More than a year subsequent to the bringing of this action the United States Supreme Court granted certiorari for the express purpose of resolving the aforesaid split of decisions in the federal circuits, and the court held there, United States v. Ætna Casualty & Surety Co., 1949, 338 U.S. 366, 70 S. Ct. 207, 94 L. Ed. 171, that a subrogee that had paid the entire loss of the insured was the real party in interest and was the proper plaintiff under the Tort Claims Act. Thereafter, the defendant in the instant case moved to have the insurance company joined as plaintiff and upon the filing of the amended complaint by the insurance company the defendant immediately moved to have the action dismissed on the part of the insurance company because the statute of limitations had run prior to the requested joinder.

The position of the defendant is an unconscionable one in view of the fact that the defendant had been aware throughout that Mrs. Wallis had been fully compensated and that the initial action was brought for the benefit of the subrogee company. Each party was at all times fully aware of the rights and claims of every other party. Under these circumstances the application *213 of the statute of limitations to bar the effective joinder of the insurance company is entirely out of keeping with the fundamental purpose of limitations of actions. As was said by Mr. Justice Holmes, speaking for the Supreme Court in New York Cent. & H. R. R. Co. v. Kinney, 1922, 43 S. Ct. 122, 123, 260 U.S. 340, 67 L.Ed. 294: "Of course an argument can be made on the other side, but when a defendant has had notice from the beginning that the plaintiff sets up and is trying to enforce a claim against it because of specified conduct, the reasons for the statute of limitations do not exist, and we are of opinion that a liberal rule should be applied."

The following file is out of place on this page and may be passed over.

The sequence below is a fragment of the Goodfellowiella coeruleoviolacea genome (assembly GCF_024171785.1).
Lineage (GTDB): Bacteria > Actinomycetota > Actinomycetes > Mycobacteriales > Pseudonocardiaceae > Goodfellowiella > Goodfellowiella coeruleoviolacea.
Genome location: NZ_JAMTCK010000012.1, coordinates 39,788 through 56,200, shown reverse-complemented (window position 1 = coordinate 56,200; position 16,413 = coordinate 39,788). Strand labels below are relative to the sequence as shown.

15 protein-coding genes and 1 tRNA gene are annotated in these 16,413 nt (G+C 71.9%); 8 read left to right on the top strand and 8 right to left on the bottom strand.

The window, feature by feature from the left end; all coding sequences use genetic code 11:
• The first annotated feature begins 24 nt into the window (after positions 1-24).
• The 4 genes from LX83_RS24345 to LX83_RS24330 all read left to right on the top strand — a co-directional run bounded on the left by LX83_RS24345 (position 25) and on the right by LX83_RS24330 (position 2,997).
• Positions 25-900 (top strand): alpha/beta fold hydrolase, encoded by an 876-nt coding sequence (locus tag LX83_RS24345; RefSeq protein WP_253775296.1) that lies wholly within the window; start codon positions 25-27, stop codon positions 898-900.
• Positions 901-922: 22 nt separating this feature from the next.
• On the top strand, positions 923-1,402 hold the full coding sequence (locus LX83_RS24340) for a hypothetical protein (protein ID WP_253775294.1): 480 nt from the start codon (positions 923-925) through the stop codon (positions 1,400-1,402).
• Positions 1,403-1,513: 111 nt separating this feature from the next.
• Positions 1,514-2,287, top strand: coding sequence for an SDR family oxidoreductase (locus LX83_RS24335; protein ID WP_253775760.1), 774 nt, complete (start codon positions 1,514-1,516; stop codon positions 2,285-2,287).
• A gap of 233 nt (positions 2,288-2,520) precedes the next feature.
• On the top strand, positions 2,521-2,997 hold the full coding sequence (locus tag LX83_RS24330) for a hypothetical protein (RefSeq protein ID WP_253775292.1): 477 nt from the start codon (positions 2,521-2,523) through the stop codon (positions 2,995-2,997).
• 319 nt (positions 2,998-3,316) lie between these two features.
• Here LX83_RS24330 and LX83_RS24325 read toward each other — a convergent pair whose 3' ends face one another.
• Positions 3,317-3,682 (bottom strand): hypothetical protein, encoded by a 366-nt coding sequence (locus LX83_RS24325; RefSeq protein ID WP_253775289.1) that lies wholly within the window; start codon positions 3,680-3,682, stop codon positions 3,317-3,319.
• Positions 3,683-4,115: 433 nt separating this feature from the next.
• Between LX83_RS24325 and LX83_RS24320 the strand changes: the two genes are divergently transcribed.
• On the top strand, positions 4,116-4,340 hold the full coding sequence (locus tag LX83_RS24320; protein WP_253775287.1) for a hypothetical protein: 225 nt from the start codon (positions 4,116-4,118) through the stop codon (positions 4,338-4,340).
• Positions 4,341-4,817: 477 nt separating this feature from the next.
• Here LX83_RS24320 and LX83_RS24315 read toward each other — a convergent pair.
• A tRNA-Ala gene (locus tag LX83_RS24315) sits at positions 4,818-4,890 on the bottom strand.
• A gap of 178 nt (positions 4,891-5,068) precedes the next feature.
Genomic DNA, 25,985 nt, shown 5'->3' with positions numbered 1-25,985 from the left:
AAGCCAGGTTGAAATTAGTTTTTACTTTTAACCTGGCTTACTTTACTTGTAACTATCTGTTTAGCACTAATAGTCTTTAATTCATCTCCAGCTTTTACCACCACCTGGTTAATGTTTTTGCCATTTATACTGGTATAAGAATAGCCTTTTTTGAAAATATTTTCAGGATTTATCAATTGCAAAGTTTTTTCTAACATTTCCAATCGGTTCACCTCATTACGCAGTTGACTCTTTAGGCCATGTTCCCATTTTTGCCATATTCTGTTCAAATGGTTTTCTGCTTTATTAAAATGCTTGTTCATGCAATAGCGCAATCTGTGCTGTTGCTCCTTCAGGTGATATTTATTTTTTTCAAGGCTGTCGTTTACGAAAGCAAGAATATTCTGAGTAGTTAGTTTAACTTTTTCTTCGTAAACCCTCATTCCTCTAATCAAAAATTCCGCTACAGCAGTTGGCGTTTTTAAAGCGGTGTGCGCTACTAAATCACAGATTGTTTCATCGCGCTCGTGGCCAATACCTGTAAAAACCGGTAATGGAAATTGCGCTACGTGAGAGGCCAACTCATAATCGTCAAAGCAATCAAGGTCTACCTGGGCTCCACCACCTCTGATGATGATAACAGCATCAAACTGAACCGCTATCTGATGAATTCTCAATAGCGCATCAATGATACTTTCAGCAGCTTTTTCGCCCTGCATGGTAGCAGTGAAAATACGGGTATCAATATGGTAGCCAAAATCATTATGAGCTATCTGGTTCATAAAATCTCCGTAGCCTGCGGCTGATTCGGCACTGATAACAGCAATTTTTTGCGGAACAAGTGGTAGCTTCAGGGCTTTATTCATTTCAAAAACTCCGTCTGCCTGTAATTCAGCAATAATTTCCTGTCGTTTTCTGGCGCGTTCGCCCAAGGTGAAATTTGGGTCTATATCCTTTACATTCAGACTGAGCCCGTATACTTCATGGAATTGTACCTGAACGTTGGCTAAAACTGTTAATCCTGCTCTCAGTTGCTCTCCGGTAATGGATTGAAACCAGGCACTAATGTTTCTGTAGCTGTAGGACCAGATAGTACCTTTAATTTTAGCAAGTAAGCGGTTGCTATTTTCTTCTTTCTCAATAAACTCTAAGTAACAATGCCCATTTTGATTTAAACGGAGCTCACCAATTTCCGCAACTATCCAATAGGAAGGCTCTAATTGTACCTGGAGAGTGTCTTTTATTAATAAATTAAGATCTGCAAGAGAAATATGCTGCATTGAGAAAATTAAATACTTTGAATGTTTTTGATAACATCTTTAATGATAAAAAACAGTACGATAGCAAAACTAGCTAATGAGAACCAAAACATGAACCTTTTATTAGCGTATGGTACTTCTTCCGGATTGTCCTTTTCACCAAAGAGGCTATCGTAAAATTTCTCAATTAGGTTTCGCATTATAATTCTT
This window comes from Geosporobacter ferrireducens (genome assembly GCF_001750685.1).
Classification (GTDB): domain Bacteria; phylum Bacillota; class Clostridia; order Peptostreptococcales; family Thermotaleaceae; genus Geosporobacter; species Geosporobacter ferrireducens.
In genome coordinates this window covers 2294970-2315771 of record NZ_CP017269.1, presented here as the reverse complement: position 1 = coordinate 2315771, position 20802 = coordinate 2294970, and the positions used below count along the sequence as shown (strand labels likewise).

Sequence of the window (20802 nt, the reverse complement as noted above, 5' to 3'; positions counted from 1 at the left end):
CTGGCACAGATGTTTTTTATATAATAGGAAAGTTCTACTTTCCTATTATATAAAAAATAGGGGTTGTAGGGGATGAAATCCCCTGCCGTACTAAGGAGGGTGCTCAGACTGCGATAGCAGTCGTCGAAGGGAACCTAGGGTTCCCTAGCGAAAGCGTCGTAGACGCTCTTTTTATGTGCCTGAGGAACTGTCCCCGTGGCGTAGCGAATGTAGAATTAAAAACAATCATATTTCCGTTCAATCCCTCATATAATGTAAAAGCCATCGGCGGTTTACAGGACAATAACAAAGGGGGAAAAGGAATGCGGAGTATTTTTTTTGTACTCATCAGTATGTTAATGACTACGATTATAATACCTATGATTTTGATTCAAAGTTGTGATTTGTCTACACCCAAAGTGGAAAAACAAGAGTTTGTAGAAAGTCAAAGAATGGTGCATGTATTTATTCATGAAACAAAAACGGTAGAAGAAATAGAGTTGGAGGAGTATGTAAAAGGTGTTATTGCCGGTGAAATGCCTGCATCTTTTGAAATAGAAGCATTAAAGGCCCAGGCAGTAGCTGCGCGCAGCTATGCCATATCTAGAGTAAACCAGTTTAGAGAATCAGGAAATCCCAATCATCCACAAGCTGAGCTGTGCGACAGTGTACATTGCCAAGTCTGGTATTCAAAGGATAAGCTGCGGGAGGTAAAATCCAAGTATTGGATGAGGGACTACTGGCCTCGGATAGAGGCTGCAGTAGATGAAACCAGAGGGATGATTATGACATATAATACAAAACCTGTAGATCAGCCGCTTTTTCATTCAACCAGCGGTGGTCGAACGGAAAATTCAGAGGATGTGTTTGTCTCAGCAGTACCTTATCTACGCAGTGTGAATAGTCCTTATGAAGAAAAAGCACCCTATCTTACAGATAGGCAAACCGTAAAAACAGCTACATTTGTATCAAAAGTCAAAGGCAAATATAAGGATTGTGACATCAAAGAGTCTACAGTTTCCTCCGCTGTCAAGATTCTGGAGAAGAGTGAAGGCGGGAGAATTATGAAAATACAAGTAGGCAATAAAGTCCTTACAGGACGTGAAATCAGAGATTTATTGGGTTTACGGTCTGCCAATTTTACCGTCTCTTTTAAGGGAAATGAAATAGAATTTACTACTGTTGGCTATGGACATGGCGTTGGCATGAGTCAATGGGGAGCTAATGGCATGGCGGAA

The instant case is not, on its facts, materially different from Weldon v. United States, 1 Cir., 1933, 65 F.2d 748. There, the action was brought by a fully compensated subrogor and the Court permitted the real party in interest subrogee to be substituted as plaintiff subsequent to the running of the statute of limitations. True, within the text of the complaint in that action it was made clear that the action was brought for the benefit of the subrogee, though in the name of the subrogor; however, I cannot see that that single circumstance materially distinguishes that case from the instant one. The principle of informing the defendant as to the party for whom the action is brought is common to both cases, though in the instant case the information was gained outside of pleadings.

Similarly, in Wilton v. Radish, 1944, 267 App.Div. 970, 47 N.Y.S.2d 824, the Court permitted the substitution of the real party in interest subrogee as plaintiff subsequent to the running of the statute; and there, as here, the initial complaint did not specifically state for whose benefit the action was brought. Also, the pertinent New York statute, as does Federal Rule 17(a), 28 U.S.C.A., provides that every cause shall be brought in the name of the real party in interest.

"Relation back" has also been permitted with regard to new parties, the statute of limitations being pleaded in bar, where the real party in interest trustee has sought to be substituted for a bankrupt who brought the action after the appointment of such trustee. Van der Stegan v. Neuss, Hesslein & Co., 1936, 270 N.Y. 55, 200 N.E. 577, 105 A.L.R. 605; Hoffman v. United States, D.C.S.D.N.Y., 1940, 32 F. Supp. 939.

In conclusion, I am not disposed to permit a tenuous position to nullify a substantive right of plaintiff where all parties have been fully advised from the outset, and where the merit of the pleading issue was questionable without the outside aid of the decision of a separate tribunal, handed down during the pendency of the instant cause.